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The secret thoughts, imparted with such trust;
THE MEANS TO ATTAIN HAPPY LIFE.
[Translated from Martial.]
The happy life be these, I find;
The fruitful ground, the quiet mind.
No charge of rule nor governance;
The household of continuance.
True wisdom joined with simpleness;
Where wine the wit may not oppress.
Such sleeps as inay beguile the night ;
Ne wish for death, ne fear his might. 1 companion.
A PRAISE OF HIS LOVE.
[Wherein he reproveth them that compare their ladies with his.]
Give place, ye lovers, here before
And thereto hath a troth as just
I could rehearse, if that I would,
I know she swore with raging mind,
Sith Nature thus gave her the praise,
AN EPITAPH ON CLERE, SURREY'S FAITHFUL FRIEND AND
Ah! Clere ! if love had booted, care, or cost,
ON THE DEATH OF SIR THOMAS WYATT.
Whose heavenly gifts increased by disdain,
Such profit he by envy could obtain.
Whose hammers beat still in that lively brain,
Was daily wrought, to turn to Britain's gain.
Vice to contemn, in virtue to rejoice;
To live upright, and smile at fortune's choice.
That reft Chaucer the glory of his wit ;
Some may approach, but never none shall hit. i Thomas Clere was first cousin of Anne Boleyn. Didst choose. A tongue that served in foreign realms his king;
Whose courteous talk to virtue did inflame Each noble heart : a worthy guide to bring
Our English youth by travail unto fame.
An eye whose judgment none affect could blind,
Friends to allure and foes to reconcile, Whose piercing look did represent a mind
With virtue fraught reposed void of guile.
A heart where dread was never so imprest
To hide the thought that might the truth advance ; In neither fortune loft', nor yet represt,
To swell in wealth, or yield unto mischance.
A valiant corpse, where force and beauty met,
Happy alas, too happy but for foes, Lived, and ran the race that nature set ;
Of manhood's shape where she the mould did lose.
But to the heavens that simple soul is fled,
Which left, with such as covet Christ to know, Witness of faith that never could be dead ;
Sent for our health, but not received so.
Thus for our guilt this jewel have we lost;
[GEORGE GASCOGNE was born circ. 1536; died 1577. The dates of his poems are:
1572. A hundred Sundry Flowers bound up in one small Posy.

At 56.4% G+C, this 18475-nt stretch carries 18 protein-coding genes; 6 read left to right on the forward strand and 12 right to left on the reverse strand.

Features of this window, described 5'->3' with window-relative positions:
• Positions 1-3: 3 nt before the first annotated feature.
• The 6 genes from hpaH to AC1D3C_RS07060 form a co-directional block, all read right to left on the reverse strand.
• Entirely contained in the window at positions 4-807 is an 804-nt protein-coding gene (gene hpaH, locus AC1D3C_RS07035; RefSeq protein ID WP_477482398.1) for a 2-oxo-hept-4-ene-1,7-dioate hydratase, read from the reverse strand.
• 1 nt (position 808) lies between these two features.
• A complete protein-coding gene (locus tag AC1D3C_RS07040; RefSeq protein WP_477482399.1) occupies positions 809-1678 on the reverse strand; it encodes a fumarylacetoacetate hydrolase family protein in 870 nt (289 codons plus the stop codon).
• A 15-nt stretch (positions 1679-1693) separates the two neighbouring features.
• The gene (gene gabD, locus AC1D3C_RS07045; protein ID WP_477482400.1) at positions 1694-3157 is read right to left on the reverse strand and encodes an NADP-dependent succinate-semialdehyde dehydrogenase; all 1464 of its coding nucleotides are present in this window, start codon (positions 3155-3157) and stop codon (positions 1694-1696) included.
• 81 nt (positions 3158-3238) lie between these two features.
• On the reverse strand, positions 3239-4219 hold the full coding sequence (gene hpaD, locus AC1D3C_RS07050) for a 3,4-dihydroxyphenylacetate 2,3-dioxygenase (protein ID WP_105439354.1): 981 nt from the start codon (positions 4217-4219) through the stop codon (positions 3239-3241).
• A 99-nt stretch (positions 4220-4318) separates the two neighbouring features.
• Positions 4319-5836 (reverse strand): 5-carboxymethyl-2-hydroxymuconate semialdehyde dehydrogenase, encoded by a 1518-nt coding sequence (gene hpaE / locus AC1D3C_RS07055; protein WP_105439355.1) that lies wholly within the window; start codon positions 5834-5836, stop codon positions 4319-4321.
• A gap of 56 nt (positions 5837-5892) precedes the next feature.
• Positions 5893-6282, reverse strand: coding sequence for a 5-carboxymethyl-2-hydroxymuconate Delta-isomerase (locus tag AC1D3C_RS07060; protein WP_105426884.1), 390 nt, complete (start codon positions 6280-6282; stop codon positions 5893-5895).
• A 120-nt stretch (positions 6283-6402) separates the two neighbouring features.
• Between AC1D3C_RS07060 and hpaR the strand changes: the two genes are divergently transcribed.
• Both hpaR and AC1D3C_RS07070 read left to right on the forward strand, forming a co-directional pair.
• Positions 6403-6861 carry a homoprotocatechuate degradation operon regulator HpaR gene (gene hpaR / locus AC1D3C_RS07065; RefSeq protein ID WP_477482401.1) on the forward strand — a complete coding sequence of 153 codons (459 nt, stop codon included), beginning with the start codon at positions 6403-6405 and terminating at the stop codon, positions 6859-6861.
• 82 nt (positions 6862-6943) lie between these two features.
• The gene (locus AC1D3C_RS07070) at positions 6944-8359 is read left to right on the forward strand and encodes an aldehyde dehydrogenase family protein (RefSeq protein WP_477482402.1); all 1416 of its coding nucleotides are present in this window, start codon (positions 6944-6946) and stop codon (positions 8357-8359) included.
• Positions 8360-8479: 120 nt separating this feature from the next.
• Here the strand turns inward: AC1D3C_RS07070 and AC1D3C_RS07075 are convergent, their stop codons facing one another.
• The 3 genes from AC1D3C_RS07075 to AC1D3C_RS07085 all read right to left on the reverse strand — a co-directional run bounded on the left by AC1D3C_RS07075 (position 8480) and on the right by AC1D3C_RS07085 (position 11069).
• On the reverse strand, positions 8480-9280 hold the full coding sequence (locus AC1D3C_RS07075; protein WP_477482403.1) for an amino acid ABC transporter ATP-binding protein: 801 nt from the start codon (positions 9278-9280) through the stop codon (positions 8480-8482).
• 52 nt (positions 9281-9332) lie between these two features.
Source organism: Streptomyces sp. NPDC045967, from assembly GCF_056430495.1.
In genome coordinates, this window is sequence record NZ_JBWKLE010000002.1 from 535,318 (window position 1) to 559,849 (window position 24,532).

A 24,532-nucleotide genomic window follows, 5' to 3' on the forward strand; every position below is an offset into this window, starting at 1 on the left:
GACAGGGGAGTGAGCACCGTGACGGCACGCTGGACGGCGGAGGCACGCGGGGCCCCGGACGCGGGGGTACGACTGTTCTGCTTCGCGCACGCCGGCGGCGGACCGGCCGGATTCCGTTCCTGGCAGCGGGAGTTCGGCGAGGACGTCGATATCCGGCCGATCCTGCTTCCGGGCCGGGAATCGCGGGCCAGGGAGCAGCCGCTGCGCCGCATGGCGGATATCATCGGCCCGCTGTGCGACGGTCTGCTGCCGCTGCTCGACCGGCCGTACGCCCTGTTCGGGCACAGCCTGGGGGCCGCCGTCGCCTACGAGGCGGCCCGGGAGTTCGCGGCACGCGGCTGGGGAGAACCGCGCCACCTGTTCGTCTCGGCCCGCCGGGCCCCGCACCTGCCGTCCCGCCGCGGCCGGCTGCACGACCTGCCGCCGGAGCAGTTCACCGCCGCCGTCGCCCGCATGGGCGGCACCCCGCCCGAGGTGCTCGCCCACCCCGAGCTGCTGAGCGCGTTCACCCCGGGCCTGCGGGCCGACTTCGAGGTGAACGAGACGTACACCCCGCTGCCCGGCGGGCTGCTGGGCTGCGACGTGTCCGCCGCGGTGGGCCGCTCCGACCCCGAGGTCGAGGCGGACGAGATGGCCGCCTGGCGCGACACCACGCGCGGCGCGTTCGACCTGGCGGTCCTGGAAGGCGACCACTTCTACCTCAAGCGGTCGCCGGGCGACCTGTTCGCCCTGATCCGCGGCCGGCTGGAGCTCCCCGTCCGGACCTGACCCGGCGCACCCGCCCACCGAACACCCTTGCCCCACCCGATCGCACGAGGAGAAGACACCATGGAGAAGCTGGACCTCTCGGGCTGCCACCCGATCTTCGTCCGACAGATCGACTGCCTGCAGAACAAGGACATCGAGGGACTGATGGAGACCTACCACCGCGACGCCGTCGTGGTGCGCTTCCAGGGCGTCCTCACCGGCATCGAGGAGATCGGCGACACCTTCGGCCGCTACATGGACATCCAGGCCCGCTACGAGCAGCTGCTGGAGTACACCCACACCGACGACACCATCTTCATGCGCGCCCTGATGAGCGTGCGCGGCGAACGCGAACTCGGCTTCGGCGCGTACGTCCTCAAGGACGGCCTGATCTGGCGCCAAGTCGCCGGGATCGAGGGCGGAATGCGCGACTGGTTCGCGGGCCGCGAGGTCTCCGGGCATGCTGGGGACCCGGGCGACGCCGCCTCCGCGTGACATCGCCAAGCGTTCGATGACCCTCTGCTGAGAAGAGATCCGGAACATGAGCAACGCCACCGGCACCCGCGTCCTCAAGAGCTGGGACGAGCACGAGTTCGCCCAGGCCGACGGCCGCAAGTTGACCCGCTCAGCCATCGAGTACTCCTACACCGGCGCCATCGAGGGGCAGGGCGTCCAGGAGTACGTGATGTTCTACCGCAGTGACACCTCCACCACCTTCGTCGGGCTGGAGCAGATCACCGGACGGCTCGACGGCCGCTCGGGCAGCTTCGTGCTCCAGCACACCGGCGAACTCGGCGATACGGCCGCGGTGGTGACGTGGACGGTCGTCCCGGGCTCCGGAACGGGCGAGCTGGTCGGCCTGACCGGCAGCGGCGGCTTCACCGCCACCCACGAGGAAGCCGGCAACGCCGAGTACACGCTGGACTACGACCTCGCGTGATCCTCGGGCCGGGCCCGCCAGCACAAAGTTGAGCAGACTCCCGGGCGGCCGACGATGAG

, The Glass of Government.
Amongst the poets that immediately preceded the great Elizabethan Period, which may be said to begin with the publication of The Shepherd's Calendar in 1580, Gascoigne occupied, and occupies, a notable place. Bolton indeed, in his Hypercritica, speaks slightingly of him : ‘Among the lesser late poets George Gascoigne's Works may be endured'; but for the most part he is mentioned with high respect and praise. Raleigh commends The Steel Glass in what are his earliest known verses. Puttenham distinguishes him for a good metre and for a plentiful vein.' Webbe calls him 'a witty gentleman, and the very chief of our late rimers'; 'gifts of wit,' he says, “and natural promptness appear in him abundantly. Amongst other eulogists may be named Nash, Gabriel Harvey, Whetstone.
He was a man of family and position, well known to and amongst the “Inns of Court men,' who, in the Elizabethan age, as in that of Queen Anne, passed for the arch wits and critics as well as the first gentlemen of the day ; and when campaigning in the Low Countries he met with adventures which added to his personal prestige. Thus he was a conspicuous figure in the society of his time, and for this reason, if for nothing else, his verses would win esteem and circulation.
Gascoigne, then, is interesting as a poet who was popular during Shakspere's boyhood and Spenser's adolescence. But he is yet more important as one who did real service in the way of extending and improving the form of literature - as a pioneer of the